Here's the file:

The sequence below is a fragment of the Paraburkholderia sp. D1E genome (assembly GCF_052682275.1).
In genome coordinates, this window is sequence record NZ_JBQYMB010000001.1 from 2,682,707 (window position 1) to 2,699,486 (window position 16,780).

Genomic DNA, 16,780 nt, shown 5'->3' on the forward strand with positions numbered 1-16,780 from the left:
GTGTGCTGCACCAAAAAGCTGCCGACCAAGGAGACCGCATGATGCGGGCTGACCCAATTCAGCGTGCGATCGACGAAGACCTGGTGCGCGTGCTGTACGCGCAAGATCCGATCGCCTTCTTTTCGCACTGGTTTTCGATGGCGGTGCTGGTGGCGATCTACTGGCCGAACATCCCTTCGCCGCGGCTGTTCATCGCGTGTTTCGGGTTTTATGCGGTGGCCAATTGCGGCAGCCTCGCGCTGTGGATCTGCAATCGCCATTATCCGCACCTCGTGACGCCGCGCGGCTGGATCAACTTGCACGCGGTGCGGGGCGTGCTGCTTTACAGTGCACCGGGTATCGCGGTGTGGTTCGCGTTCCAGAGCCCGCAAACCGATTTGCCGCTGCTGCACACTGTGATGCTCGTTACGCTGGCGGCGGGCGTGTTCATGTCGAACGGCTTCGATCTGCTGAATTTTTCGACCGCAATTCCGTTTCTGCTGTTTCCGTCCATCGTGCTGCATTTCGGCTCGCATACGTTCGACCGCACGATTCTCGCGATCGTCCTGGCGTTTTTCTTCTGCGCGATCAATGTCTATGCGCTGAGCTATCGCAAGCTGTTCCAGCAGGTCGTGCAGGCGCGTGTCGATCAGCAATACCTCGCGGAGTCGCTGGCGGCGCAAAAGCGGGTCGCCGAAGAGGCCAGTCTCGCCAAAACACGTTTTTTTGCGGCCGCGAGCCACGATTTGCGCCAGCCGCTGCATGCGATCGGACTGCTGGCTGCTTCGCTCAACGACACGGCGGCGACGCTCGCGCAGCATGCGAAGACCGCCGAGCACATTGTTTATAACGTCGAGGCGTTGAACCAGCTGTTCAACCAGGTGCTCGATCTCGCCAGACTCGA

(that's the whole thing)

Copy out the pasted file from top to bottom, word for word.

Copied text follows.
The sequence below is a fragment of the Paraburkholderia sp. D1E genome (assembly GCF_052682275.1).
In genome coordinates, this window is sequence record NZ_JBQYMB010000001.1 from 2,682,707 (window position 1) to 2,699,486 (window position 16,780).

Genomic DNA, 16,780 nt, shown 5'->3' on the forward strand with positions numbered 1-16,780 from the left:
GTGTGCTGCACCAAAAAGCTGCCGACCAAGGAGACCGCATGATGCGGGCTGACCCAATTCAGCGTGCGATCGACGAAGACCTGGTGCGCGTGCTGTACGCGCAAGATCCGATCGCCTTCTTTTCGCACTGGTTTTCGATGGCGGTGCTGGTGGCGATCTACTGGCCGAACATCCCTTCGCCGCGGCTGTTCATCGCGTGTTTCGGGTTTTATGCGGTGGCCAATTGCGGCAGCCTCGCGCTGTGGATCTGCAATCGCCATTATCCGCACCTCGTGACGCCGCGCGGCTGGATCAACTTGCACGCGGTGCGGGGCGTGCTGCTTTACAGTGCACCGGGTATCGCGGTGTGGTTCGCGTTCCAGAGCCCGCAAACCGATTTGCCGCTGCTGCACACTGTGATGCTCGTTACGCTGGCGGCGGGCGTGTTCATGTCGAACGGCTTCGATCTGCTGAATTTTTCGACCGCAATTCCGTTTCTGCTGTTTCCGTCCATCGTGCTGCATTTCGGCTCGCATACGTTCGACCGCACGATTCTCGCGATCGTCCTGGCGTTTTTCTTCTGCGCGATCAATGTCTATGCGCTGAGCTATCGCAAGCTGTTCCAGCAGGTCGTGCAGGCGCGTGTCGATCAGCAATACCTCGCGGAGTCGCTGGCGGCGCAAAAGCGGGTCGCCGAAGAGGCCAGTCTCGCCAAAACACGTTTTTTTGCGGCCGCGAGCCACGATTTGCGCCAGCCGCTGCATGCGATCGGACTGCTGGCTGCTTCGCTCAACGACACGGCGGCGACGCTCGCGCAGCATGCGAAGACCGCCGAGCACATTGTTTATAACGTCGAGGCGTTGAACCAGCTGTTCAACCAGGTGCTCGATCTCGCCAGACTCGA